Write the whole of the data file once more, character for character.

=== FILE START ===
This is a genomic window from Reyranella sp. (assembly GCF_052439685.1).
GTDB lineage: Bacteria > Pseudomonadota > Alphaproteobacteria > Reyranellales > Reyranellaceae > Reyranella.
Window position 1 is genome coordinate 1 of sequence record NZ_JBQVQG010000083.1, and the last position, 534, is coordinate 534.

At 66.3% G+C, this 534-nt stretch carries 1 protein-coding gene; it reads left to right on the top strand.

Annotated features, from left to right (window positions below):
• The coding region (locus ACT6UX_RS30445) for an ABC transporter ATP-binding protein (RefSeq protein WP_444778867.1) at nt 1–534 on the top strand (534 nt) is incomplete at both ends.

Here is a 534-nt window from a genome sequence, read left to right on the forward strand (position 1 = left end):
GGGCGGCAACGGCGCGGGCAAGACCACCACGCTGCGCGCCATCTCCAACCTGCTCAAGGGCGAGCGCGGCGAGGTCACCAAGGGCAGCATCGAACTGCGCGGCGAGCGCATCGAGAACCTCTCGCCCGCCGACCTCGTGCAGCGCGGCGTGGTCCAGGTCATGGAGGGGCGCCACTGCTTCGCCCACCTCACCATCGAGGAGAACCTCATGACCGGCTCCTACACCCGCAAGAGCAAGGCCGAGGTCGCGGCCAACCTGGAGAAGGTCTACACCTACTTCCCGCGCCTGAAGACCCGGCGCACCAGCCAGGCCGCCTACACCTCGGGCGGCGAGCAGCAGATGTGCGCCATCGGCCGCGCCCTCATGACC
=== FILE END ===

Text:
This is a genomic window from Reyranella sp. (assembly GCF_052439685.1).
GTDB lineage: Bacteria > Pseudomonadota > Alphaproteobacteria > Reyranellales > Reyranellaceae > Reyranella.
Window position 1 is genome coordinate 1 of sequence record NZ_JBQVQG010000083.1, and the last position, 534, is coordinate 534.

At 66.3% G+C, this 534-nt stretch carries 1 protein-coding gene; it reads left to right on the top strand.

Annotated features, from left to right (window positions below):
• The coding region (locus ACT6UX_RS30445) for an ABC transporter ATP-binding protein (RefSeq protein WP_444778867.1) at nt 1–534 on the top strand (534 nt) is incomplete at both ends.

Here is a 534-nt window from a genome sequence, read left to right on the forward strand (position 1 = left end):
GGGCGGCAACGGCGCGGGCAAGACCACCACGCTGCGCGCCATCTCCAACCTGCTCAAGGGCGAGCGCGGCGAGGTCACCAAGGGCAGCATCGAACTGCGCGGCGAGCGCATCGAGAACCTCTCGCCCGCCGACCTCGTGCAGCGCGGCGTGGTCCAGGTCATGGAGGGGCGCCACTGCTTCGCCCACCTCACCATCGAGGAGAACCTCATGACCGGCTCCTACACCCGCAAGAGCAAGGCCGAGGTCGCGGCCAACCTGGAGAAGGTCTACACCTACTTCCCGCGCCTGAAGACCCGGCGCACCAGCCAGGCCGCCTACACCTCGGGCGGCGAGCAGCAGATGTGCGCCATCGGCCGCGCCCTCATGACC